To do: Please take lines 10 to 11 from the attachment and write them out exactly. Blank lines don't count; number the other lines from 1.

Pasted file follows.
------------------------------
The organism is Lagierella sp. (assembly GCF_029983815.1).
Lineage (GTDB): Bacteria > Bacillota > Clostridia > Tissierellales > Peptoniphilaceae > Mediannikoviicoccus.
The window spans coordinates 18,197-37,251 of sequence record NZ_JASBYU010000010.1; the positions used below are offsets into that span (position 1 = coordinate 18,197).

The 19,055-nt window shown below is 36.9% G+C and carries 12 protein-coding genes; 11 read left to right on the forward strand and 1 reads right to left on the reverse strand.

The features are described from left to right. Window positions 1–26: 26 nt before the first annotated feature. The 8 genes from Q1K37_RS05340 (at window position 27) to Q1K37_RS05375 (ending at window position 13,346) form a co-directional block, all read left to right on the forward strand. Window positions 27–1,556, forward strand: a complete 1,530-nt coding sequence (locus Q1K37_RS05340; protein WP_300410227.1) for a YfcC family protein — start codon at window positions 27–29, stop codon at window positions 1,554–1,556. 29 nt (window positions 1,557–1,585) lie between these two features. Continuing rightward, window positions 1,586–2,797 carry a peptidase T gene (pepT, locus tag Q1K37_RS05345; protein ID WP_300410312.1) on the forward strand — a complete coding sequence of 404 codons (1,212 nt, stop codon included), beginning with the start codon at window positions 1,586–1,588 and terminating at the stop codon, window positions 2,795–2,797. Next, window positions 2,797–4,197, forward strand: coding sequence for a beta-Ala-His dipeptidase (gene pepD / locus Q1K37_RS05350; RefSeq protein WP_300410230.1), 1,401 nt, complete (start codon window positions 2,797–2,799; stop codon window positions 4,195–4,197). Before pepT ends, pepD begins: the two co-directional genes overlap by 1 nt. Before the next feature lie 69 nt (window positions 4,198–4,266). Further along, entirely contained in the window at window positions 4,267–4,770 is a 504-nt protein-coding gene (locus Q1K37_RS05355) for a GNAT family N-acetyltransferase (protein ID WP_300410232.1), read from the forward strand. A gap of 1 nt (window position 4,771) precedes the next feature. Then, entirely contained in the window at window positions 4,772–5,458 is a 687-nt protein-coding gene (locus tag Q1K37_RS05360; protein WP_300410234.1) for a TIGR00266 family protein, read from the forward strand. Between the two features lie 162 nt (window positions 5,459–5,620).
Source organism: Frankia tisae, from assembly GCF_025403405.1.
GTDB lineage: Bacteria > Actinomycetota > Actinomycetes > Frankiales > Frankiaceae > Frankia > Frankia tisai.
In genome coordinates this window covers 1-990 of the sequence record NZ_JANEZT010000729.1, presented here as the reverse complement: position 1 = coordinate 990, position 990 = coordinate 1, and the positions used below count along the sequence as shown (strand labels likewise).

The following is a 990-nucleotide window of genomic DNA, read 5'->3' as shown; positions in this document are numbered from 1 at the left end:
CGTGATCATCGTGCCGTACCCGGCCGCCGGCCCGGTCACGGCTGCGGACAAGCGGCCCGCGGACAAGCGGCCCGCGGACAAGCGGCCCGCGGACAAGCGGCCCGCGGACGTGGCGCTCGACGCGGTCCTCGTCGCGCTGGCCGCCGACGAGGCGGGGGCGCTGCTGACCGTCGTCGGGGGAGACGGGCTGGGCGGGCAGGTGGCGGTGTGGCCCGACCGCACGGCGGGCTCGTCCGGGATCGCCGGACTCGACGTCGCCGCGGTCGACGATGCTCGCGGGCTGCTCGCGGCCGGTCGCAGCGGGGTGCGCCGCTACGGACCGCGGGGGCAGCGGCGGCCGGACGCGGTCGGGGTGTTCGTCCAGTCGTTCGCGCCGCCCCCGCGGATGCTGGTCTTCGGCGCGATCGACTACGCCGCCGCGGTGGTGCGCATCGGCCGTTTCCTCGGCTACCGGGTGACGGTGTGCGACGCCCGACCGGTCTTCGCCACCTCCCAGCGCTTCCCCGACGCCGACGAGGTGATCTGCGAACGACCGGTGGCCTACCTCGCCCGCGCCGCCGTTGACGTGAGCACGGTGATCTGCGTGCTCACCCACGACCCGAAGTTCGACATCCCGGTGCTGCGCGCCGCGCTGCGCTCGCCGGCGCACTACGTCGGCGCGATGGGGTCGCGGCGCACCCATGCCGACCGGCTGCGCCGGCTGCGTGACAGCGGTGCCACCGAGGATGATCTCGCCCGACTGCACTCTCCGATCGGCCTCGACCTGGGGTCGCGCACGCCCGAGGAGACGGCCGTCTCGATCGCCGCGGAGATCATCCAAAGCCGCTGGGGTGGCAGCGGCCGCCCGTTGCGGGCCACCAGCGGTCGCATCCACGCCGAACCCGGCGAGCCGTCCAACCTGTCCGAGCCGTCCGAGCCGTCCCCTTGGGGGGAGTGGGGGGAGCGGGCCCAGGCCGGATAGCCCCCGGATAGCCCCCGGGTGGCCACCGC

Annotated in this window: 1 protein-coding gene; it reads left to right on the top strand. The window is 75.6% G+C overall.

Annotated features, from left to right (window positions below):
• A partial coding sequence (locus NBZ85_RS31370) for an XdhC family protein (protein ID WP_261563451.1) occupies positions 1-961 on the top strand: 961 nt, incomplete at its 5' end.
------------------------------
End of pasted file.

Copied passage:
CGTGATCATCGTGCCGTACCCGGCCGCCGGCCCGGTCACGGCTGCGGACAAGCGGCCCGCGGACAAGCGGCCCGCGGACAAGCGGCCCGCGGACAAGCGGCCCGCGGACGTGGCGCTCGACGCGGTCCTCGTCGCGCTGGCCGCCGACGAGGCGGGGGCGCTGCTGACCGTCGTCGGGGGAGACGGGCTGGGCGGGCAGGTGGCGGTGTGGCCCGACCGCACGGCGGGCTCGTCCGGGATCGCCGGACTCGACGTCGCCGCGGTCGACGATGCTCGCGGGCTGCTCGCGGCCGGTCGCAGCGGGGTGCGCCGCTACGGACCGCGGGGGCAGCGGCGGCCGGACGCGGTCGGGGTGTTCGTCCAGTCGTTCGCGCCGCCCCCGCGGATGCTGGTCTTCGGCGCGATCGACTACGCCGCCGCGGTGGTGCGCATCGGCCGTTTCCTCGGCTACCGGGTGACGGTGTGCGACGCCCGACCGGTCTTCGCCACCTCCCAGCGCTTCCCCGACGCCGACGAGGTGATCTGCGAACGACCGGTGGCCTACCTCGCCCGCGCCGCCGTTGACGTGAGCACGGTGATCTGCGTGCTCACCCACGACCCGAAGTTCGACATCCCGGTGCTGCGCGCCGCGCTGCGCTCGCCGGCGCACTACGTCGGCGCGATGGGGTCGCGGCGCACCCATGCCGACCGGCTGCGCCGGCTGCGTGACAGCGGTGCCACCGAGGATGATCTCGCCCGACTGCACTCTCCGATCGGCCTCGACCTGGGGTCGCGCACGCCCGAGGAGACGGCCGTCTCGATCGCCGCGGAGATCATCCAAAGCCGCTGGGGTGGCAGCGGCCGCCCGTTGCGGGCCACCAGCGGTCGCATCCACGCCGAACCCGGCGAGCCGTCCAACCTGTCCGAGCCGTCCGAGCCGTCCCCTTGGGGGGAGTGGGGGGAGCGGGCCCAGGCCGGATAGCCCCCGGATAGCCCCCGGGTGGCCACCGC

Annotated in this window: 1 protein-coding gene; it reads left to right on the top strand. The window is 75.6% G+C overall.